A chainlink fence is pretty simple and provides no cover to an enemy.  They're easy enough to defeat, but if used to reinforce obstacles they can come in handy.  If you place an anti-vehicle barrier far enough in front of it, like a ditch, posts, or those steel "X"s you mentioned, etc. that you can still shoot through it to cover the anti-vehicle barriers, but anyone in the ditch, or using a stuck vehicle for cover can't get to the fence to breech it.  It ends up being a completely different obstacle that needs reduction in it's own right.  A normal version of this is a drainage ditch (well dug), with the chainlink fence several meters behind it.  So that the only way you can get to the fence to breech it is to come out of the ditch and into the open.

Thick hedges with thorns is one of the best things to use for a perimeter.  Usually you can shoot through them, but it's almost impossible to get through them without alot of diffculty.  Plant them to channel people far out into the areas that you want them to go.  They're natural looking, so people won't be as worried as if a Jersey wall was funnelling them into one spot.  Have aiming stakes set-up in your positions to put fire on those particular areas at night when you can't see anything. 

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sin419

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Re: Defensive Landscaping & Terrain Features
« Reply #5 on: February 27, 2006, 08:46:29 pm »

Of all the natural barriers in my area I would hate to wade through is guajilla bushes (wa-hee a).  They will grow fairly tall, it has thin leaves and thorns like freakin nails.
I have run into this stuff hog hunting and you will get bogged down .  It grabs everything and hurts like hell.  An added bonus for bee keepers is it makes an outstanding honey. and those little boxes would be fairly innocuous. another spot for defensive tools 

 Another good defense would be arming your pipe entrance and cattle guard with nasty stuff.  Hell even your fenceline. 

                                                                                                                                                                   sin
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Bear

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Re: Defensive Landscaping & Terrain Features
« Reply #6 on: February 27, 2006, 11:21:25 pm »

PaineofThought,

You forgot to mention the climate. Wet? Dry? Warm? Cold?

I'll try and make some general suggestions. Some of this has already been suggested.

1. Since it's your property, landscape it to remove deadspaces.

2. Use thorny plants suitable to your area to make a natural barier.

3. If it wouldn't look too out of place, make a trellis for your thorny plants out of 3 inch pipe filled
with concrete, just close enough together to stop a vehicle from coming through your hedge,
but far enough apart to not look like a defensive wall. String cable between the poles to support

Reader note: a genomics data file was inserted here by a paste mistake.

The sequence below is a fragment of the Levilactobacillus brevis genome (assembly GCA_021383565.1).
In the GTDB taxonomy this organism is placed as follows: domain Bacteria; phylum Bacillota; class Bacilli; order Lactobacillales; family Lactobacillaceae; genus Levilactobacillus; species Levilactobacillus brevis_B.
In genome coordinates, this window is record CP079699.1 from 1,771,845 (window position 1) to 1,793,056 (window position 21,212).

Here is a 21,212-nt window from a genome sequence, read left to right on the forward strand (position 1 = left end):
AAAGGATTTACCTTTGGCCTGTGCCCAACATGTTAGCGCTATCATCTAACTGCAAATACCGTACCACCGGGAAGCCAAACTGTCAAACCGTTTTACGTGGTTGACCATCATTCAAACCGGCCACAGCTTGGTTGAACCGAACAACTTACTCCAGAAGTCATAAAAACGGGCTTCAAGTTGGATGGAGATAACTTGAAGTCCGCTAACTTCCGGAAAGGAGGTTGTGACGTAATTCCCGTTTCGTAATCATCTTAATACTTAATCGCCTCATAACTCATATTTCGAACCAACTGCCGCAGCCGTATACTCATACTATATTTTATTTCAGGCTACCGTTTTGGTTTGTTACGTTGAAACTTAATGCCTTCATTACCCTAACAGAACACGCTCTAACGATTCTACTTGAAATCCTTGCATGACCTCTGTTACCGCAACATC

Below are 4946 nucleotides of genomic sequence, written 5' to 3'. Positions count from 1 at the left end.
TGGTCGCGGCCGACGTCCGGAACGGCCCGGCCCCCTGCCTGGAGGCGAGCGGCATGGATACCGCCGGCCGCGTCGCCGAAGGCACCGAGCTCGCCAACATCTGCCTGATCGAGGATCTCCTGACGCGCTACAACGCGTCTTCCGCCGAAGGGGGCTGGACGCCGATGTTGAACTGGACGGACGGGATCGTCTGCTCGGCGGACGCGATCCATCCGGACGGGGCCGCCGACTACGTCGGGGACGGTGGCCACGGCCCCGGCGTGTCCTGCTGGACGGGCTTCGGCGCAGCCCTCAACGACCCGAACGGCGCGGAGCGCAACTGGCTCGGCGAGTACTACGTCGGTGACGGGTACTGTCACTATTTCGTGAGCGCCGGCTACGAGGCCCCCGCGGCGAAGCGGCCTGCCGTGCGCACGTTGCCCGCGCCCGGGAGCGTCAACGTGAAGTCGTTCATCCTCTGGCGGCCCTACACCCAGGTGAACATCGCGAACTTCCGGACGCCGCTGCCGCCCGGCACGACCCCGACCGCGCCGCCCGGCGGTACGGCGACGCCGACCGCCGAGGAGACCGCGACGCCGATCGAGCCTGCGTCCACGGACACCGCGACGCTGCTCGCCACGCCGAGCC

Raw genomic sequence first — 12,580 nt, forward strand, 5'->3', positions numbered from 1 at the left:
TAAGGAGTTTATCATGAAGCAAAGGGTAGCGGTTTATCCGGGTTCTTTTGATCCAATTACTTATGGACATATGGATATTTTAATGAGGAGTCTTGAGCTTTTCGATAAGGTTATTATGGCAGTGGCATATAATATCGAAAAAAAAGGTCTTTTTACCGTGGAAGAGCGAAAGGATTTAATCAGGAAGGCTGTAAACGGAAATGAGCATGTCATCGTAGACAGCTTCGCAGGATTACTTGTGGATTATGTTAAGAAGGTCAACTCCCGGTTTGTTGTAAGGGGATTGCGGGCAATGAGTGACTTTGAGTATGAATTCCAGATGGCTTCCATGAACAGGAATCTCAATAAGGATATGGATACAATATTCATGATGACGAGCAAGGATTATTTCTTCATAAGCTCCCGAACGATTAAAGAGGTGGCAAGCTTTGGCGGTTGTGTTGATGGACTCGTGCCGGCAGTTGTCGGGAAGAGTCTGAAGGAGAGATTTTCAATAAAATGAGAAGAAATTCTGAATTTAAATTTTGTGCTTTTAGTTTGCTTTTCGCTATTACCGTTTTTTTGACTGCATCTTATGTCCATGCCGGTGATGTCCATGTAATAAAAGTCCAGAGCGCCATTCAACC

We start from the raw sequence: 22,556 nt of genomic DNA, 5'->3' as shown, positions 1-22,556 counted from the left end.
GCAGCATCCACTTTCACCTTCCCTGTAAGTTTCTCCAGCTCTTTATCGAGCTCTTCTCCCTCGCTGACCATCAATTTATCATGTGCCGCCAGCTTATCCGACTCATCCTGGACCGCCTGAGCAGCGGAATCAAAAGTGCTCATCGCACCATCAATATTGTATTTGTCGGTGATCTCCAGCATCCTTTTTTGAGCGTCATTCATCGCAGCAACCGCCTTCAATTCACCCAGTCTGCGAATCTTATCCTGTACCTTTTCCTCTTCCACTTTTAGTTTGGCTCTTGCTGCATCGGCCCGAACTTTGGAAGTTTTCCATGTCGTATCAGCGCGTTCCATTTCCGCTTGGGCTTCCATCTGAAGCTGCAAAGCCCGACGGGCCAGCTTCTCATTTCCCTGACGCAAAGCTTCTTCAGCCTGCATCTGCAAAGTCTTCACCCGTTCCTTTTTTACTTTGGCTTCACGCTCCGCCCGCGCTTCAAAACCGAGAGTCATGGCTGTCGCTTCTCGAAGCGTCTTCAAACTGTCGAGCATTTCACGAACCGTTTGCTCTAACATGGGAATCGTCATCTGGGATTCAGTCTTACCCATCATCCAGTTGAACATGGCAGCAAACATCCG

the vines/hedge.

4. DO NOT plant your hedge rows in a wall, like they did in Normandy. The bottom of the wall
would provide cover.

5. If you need a dead space, say for parking, consider designing it so that it could be modified
later to include Party Favors.  :ph34r:


Bear

About  moats --- put fish in them to eat the insects, then you can eat the fish. If anyone  comments
on your  moat, point out that it's for fire safety. Aren't the firefighters always talking about defensible space?

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Ian

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Re: Defensive Landscaping & Terrain Features
« Reply #7 on: February 28, 2006, 09:00:29 am »

In addition to providing a safe area in case of fire, a moat would presumably also provide a convenient source of water for firefighting. I know one guy who lives out in the boonies who got a fairly significant chunbk knocked off his home insurance bill when he put in a fish pond that could be used by firefighters to douse his home.
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Rawles

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Re: Defensive Landscaping & Terrain Features
« Reply #8 on: February 28, 2006, 04:32:47 pm »

RE:
>... An added bonus for bee keepers is it makes an outstanding honey. and those little boxes would be fairly innocuous. another spot for defensive tools.

Don't forget that the bee boxes themselves can be a defensive tool.  Position them just above any dead space that you cannot cover with rifle fire. By installing an eye bolt at the top of each box, and running a length of rope or commo wire back to your house, you can rig the boxes to topple, at will.  "Cry havoc and let loose the bees of war!"
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merlin419

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Re: Defensive Landscaping & Terrain Features
« Reply #9 on: April 01, 2006, 03:53:43 pm »

Read up some on Medieval fortifications, afterall they had only archers for defense like rifles. They had a trench type they would dig that had an open gentle rise towards the castle with an abrupt drop at it back. The attackers would have to drop into the trench with the wall like drop that shilouette them with the slope between them and the defenders. Left them no place to hide except behind the dead.
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AnotherArmchair

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Re: Defensive Landscaping & Terrain Features
« Reply #10 on: April 03, 2006, 01:08:33 pm »

That open, gentle rise is called a glacis, and it's basically a prepared killing ground.

Things never quite go out of style, do they? I was just thinking today that the ol' firearms collection ought to have at least one sturdy flintlock, along with a fair supply of extra flints, powder, and lead.